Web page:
BangShift.com OPTIMA’s Ultimate Street Car Invitational: More Action Photos Right Here!

(Words by Jim McIlvaine, Photos by Ian Brockman) The OPTIMA Ultimate Street Car Invitational has now been held 15 times and the sky has fallen at least three times in that span. The first instance was Danny Popp’s win behind the wheel of Todd Rumpke’s Corvette in 2011. That signaled the first time a modern performance car had taken the title. Up until that point, it had either been Pro-Touring cars or at least a car from that era (Jim McKamey won in a ’63 Cobra in 2009).

Critics said the era of Pro-Touring cars being competitive had come to an end, just three years after it had begun. Then Mark Stielow proved them wrong, winning in his ’67 Camaro, Mayhem, the following year and Brian Hobaugh’s ’65 Corvette won the year after that. Then Danny Popp went on another tear, capturing the title three years in a row in his ’03 Corvette and the doomsday predictions surfaced again. It seemed like Popp might not stop winning until he stopped competing, but Ken Thwaits wanted to climb to the top of the mountain. As a lifelong Camaro fan, Ken tried to make it happen in a fifth gen Camaro, but soon determined there were more viable options.

RS Motors had been competing in Mitsubishi Evos and had come close to beating Popp, on more than one occasion, with more than one car. Thwaits figured his extra resources could push the lightweight, all-wheel drive platform to the top. While it proved to be a challenge to get through a weekend, Thwaits eventually prevailed in 2017. If there was crying with Popp’s victory in 2011, there was downright wailing with Thwaits’ win.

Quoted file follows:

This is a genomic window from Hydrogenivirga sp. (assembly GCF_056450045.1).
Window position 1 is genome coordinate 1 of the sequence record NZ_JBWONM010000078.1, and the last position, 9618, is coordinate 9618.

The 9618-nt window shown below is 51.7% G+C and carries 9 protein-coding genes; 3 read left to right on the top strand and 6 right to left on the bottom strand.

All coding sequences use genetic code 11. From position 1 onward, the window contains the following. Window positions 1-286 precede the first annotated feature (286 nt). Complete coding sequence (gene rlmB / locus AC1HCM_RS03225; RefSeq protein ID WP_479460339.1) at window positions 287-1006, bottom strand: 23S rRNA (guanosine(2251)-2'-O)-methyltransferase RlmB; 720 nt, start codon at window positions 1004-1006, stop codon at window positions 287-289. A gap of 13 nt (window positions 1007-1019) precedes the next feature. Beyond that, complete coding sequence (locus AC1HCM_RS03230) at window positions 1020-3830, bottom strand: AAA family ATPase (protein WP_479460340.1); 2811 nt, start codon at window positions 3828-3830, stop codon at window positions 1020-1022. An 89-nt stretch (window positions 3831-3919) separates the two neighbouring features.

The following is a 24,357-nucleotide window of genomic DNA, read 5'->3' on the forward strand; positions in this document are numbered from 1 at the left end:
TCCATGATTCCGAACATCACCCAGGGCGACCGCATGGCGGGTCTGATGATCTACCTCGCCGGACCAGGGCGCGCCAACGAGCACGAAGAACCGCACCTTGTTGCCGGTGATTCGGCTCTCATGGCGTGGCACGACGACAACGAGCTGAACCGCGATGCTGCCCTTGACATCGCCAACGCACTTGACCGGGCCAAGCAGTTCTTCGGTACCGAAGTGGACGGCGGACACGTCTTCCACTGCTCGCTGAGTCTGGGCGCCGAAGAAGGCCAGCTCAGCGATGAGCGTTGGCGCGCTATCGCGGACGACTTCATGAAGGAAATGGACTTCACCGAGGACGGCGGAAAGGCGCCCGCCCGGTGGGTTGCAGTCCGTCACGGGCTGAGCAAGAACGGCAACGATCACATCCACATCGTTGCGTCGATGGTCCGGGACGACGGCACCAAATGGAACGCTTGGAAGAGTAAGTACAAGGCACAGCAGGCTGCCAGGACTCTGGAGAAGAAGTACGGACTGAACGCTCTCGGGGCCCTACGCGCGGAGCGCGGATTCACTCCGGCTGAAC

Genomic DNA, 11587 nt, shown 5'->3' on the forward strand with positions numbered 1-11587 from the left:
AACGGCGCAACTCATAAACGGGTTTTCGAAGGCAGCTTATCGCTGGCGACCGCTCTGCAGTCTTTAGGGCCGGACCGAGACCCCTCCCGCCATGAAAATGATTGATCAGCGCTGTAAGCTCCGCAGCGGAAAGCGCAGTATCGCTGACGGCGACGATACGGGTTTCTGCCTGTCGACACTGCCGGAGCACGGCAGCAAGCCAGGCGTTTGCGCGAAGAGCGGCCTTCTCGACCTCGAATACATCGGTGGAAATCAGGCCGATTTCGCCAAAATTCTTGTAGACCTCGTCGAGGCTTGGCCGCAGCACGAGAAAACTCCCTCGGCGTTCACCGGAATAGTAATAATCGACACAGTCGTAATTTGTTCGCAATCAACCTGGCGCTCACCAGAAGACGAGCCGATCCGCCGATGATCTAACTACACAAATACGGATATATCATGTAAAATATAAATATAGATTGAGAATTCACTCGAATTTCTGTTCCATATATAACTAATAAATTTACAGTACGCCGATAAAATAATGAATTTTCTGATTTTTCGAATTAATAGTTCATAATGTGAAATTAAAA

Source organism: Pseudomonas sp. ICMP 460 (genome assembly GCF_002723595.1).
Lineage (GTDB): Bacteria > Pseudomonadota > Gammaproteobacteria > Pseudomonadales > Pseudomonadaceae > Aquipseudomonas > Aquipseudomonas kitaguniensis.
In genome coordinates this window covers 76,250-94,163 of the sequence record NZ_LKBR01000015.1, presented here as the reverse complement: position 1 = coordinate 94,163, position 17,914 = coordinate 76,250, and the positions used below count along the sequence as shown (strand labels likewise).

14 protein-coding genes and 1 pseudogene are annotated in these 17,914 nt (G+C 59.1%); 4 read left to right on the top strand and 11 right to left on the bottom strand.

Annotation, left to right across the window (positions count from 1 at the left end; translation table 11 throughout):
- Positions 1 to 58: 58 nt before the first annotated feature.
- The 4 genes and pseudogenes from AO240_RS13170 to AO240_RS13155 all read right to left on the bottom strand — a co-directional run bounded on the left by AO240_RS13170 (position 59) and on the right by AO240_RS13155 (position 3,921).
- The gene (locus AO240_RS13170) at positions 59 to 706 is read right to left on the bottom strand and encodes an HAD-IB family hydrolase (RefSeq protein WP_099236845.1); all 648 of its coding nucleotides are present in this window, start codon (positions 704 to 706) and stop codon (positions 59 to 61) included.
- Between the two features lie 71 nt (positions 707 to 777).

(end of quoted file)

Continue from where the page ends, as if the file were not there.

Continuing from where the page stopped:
Not only had another modern car won the title, but it wasn’t even domestic. However, just like we saw after Popp’s first win, history repeated itself and Mike DuSold came along in a ’67 Camaro, blocking Thwaits’ effort to defend his title. With Thwaits moving on to the Trans Am series, DuSold picked up two wins in a row, before his tube-frame chassis Camaro was banished to the Outlaw Class and the door was once again open for a new champion…or maybe the return of an old one? In 2020, it was a C4 Corvette that blurred the line between old school and modern performance in 2020.

The C4 has largely been overlooked by the aftermarket, but C.B. Ramey found a way to make his ’87 Vette work, by essentially building a C6 underneath the skin. However, Jake Rozelle’s Corvette only missed the championship by a single point that year and returned in 2021 to beat Ramey by the same margin, which set us up for another showdown this year.

Ramey and Rozelle squared off earlier in the year at Sonoma, where Ramey took another win by a single point and it seemed like the two were destined to battle for the title again in Las Vegas, until Ramey’s Corvette was a last-minute scratch. While that might’ve seemed to clear the path for Rozelle to repeat as champion, Bob Sobey had other plans that included his 2013 Nissan GT-R.

Sobey has spent several years in the series, searching for a way to the top. Although the GT-R is significantly heavier than an Evo, it still retained the significant advantages of all-wheel drive, traction control and anti-lock brakes, making it a very competitive platform in both the QA1 Autocross and Peak Performance Challenge.